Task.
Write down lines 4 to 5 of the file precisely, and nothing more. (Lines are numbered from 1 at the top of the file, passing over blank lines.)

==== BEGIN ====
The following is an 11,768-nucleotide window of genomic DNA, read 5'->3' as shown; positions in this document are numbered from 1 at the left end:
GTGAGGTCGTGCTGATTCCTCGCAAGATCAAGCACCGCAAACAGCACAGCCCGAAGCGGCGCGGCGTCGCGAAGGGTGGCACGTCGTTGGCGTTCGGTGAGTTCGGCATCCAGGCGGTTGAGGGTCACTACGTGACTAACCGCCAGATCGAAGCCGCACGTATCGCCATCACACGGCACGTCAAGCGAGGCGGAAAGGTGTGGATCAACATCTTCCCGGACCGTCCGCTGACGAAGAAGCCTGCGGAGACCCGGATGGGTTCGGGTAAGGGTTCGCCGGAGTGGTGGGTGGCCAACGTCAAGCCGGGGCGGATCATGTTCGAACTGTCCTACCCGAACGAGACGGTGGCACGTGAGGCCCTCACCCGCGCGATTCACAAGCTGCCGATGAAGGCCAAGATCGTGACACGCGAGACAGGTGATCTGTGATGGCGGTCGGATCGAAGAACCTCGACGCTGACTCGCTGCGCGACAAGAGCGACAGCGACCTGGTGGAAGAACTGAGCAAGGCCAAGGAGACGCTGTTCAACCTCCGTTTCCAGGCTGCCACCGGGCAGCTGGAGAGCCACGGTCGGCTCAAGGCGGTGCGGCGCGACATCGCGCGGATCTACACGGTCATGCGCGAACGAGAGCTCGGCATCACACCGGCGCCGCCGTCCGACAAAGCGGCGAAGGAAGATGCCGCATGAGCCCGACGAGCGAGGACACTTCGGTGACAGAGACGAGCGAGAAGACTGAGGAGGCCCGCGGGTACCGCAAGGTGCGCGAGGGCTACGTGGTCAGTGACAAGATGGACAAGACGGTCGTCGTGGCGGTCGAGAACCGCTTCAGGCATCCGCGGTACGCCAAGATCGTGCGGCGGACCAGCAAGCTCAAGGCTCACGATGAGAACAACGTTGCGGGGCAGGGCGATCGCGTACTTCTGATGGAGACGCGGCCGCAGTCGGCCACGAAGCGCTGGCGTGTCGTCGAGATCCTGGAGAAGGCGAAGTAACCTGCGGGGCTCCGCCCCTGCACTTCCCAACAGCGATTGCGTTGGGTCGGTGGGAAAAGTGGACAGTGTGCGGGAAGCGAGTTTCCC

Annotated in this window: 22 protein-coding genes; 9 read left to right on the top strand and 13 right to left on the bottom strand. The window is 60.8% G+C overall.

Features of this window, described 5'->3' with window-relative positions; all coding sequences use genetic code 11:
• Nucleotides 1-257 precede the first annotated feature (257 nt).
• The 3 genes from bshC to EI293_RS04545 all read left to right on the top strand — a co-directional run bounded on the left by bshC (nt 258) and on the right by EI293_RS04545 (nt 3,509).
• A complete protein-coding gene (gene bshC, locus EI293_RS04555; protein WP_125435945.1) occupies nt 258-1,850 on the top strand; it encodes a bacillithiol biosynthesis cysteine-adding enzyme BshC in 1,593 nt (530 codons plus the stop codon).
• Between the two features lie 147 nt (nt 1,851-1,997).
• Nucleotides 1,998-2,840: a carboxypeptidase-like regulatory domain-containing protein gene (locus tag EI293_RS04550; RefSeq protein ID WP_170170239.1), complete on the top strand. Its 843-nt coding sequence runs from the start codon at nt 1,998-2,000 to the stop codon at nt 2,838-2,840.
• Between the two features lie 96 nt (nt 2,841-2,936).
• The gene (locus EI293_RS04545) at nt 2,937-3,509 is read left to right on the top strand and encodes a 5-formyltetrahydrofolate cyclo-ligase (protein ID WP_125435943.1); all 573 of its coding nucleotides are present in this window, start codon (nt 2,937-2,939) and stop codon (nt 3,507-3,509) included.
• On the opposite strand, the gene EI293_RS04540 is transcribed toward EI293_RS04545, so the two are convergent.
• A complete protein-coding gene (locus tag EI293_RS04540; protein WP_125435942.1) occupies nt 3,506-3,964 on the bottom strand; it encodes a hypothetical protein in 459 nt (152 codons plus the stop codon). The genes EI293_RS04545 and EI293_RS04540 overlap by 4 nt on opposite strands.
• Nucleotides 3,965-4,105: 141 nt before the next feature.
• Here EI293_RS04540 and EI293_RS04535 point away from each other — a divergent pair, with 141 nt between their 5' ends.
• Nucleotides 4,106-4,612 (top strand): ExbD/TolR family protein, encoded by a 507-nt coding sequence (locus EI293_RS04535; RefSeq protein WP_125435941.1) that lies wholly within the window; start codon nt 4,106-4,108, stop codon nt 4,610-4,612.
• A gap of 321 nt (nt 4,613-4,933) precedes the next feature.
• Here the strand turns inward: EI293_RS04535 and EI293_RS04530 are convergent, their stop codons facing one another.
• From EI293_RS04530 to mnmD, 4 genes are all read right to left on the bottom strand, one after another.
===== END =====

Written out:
Features of this window, described 5'->3' with window-relative positions; all coding sequences use genetic code 11:
• Nucleotides 1-257 precede the first annotated feature (257 nt).